The power steering doesn't change the turning radius -- that's set by the stop on the steering knuckle.

 

The AMC slushboxes they put into the manual MJ's/XJ's aren't too bad. I wish they had some foresight and had developed a sort of QRM for their Jeep line at the time though.

Ask and ye shall receive: http://www.borgeson.com/xcart/catalog/New_OEM_Saginaw_525_Box_161-p-1732.html

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The power steering doesn't change the turning radius -- that's set by the stop on the steering knuckle.

The vehicle turning radius is also governed by the internal stops in the steering gear box itself. For instance the 93-98 Jeep ZJ Saginaw "TC" box's Pitman arm turning arc is 43deg 45min. The max turning arc available for the QR Saginaw TC boxes used in GM vehicles was 43deg 30min (1967-93 Camaros). Most of the others were only about 35 deg. That's why I used the ZJ box; it had one of the quickest gear ratios (12.7:1) and the widest turning arc of all the stock boxes I looked at. And with the curved WJ LCAs, you can crank in the knuckle stops to max and turn on a dime.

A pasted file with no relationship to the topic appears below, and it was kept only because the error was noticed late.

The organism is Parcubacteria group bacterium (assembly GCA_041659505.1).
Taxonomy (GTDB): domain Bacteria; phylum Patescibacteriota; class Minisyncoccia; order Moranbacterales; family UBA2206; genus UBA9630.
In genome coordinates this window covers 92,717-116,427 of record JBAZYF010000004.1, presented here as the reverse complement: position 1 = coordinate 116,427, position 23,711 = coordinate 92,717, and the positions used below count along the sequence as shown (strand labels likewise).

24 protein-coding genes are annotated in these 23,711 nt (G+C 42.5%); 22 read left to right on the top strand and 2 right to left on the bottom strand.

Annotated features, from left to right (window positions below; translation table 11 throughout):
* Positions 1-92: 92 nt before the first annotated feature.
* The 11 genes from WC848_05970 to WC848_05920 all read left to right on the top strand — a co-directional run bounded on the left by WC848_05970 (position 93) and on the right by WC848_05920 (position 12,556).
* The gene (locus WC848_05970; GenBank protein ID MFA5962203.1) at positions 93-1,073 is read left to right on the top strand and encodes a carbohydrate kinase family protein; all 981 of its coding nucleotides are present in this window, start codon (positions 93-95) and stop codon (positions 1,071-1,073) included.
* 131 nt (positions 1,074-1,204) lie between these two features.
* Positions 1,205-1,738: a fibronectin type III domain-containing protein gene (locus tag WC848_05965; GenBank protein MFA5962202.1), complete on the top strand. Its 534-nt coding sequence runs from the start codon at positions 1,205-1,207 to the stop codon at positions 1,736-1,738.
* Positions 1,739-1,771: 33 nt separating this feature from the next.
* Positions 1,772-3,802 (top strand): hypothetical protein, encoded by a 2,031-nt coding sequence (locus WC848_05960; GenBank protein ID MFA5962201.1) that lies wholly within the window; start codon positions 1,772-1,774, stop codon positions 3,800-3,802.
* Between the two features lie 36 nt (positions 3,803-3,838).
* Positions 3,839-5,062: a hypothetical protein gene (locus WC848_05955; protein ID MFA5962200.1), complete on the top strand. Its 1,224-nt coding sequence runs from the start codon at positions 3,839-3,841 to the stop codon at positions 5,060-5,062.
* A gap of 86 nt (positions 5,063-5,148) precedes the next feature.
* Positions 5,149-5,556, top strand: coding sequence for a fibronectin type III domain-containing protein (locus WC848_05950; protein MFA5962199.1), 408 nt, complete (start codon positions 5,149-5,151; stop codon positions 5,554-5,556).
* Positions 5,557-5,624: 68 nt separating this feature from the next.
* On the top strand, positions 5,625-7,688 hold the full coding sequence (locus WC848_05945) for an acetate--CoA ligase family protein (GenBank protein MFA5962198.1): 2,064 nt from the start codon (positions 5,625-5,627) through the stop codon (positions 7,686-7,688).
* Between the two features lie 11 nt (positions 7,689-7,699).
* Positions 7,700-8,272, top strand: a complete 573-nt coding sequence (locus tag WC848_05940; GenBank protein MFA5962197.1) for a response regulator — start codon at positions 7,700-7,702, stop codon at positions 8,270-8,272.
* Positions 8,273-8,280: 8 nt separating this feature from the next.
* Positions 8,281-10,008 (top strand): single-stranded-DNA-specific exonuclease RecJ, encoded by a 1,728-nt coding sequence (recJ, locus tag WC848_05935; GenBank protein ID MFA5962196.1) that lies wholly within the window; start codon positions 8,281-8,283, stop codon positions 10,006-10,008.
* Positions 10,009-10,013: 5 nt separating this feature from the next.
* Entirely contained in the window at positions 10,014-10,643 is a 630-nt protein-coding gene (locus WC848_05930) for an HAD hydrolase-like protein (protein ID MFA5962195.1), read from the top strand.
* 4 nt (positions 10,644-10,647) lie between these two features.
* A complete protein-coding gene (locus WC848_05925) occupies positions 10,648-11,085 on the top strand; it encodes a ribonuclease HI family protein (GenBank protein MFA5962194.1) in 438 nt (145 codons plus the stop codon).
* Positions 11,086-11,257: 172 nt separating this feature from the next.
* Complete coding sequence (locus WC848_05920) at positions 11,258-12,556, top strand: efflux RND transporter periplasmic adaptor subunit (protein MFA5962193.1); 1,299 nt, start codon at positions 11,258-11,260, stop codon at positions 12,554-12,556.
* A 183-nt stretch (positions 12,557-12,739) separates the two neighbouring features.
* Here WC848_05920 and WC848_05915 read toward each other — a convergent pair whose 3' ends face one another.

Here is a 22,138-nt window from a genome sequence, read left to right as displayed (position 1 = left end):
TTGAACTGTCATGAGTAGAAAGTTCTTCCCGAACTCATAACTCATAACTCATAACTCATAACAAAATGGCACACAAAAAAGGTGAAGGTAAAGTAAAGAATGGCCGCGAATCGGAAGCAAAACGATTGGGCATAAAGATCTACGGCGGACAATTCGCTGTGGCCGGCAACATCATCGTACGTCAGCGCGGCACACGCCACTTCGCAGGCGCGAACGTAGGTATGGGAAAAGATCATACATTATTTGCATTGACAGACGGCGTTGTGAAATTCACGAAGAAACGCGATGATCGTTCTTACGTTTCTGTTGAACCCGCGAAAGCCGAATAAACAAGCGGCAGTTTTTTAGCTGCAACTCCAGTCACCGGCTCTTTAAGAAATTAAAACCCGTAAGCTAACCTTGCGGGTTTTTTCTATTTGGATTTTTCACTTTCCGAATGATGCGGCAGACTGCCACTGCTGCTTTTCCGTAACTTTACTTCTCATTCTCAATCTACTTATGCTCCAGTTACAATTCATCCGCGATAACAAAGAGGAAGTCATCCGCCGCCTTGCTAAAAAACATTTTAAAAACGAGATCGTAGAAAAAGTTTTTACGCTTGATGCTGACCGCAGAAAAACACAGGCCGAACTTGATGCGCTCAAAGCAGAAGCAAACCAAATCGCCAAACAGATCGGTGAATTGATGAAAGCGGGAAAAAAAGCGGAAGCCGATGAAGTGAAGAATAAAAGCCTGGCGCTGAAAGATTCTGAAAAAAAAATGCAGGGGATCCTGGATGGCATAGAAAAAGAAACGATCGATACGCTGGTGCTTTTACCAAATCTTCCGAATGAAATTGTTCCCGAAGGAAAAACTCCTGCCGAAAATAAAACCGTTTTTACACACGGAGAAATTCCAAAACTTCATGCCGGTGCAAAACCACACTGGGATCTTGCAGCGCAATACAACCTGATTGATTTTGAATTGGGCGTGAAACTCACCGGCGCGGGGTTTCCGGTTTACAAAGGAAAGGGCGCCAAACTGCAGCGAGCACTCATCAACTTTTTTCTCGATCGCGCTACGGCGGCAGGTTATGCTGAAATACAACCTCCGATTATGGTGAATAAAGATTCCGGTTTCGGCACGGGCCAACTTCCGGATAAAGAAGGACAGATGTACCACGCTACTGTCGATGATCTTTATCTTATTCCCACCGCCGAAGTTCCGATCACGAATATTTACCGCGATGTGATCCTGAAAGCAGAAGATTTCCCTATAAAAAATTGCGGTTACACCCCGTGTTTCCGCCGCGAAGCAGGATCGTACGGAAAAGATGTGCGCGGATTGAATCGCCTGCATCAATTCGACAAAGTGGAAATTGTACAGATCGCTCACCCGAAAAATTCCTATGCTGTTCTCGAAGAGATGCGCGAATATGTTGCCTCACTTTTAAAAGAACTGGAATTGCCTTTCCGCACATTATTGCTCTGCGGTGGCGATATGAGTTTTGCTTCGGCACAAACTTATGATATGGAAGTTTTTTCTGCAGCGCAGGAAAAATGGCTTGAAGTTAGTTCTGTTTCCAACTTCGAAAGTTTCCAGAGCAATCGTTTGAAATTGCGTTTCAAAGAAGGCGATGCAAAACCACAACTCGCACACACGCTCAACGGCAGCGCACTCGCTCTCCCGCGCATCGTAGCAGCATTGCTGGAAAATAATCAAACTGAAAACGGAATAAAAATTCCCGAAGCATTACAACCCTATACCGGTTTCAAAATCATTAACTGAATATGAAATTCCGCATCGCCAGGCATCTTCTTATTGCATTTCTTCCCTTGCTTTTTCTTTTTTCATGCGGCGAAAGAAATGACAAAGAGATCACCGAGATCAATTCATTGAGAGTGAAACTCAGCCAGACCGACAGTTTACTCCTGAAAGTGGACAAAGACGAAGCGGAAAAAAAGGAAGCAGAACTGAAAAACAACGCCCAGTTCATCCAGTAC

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The power steering doesn't change the turning radius -- that's set by the stop on the steering knuckle.

The vehicle turning radius is also governed by the internal stops in the steering gear box itself. For instance the 93-98 Jeep ZJ Saginaw "TC" box's Pitman arm turning arc is 43deg 45min. The max turning arc available for the QR Saginaw TC boxes used in GM vehicles was 43deg 30min (1967-93 Camaros). Most of the others were only about 35 deg. That's why I used the ZJ box; it had one of the quickest gear ratios (12.7:1) and the widest turning arc of all the stock boxes I looked at. And with the curved WJ LCAs, you can crank in the knuckle stops to max and turn on a dime. 

 

Interesting. Learn something new every day. :idea:

 

 

I'll have to take a gander at this when I get some free time. Dern computers at school are slower than honey.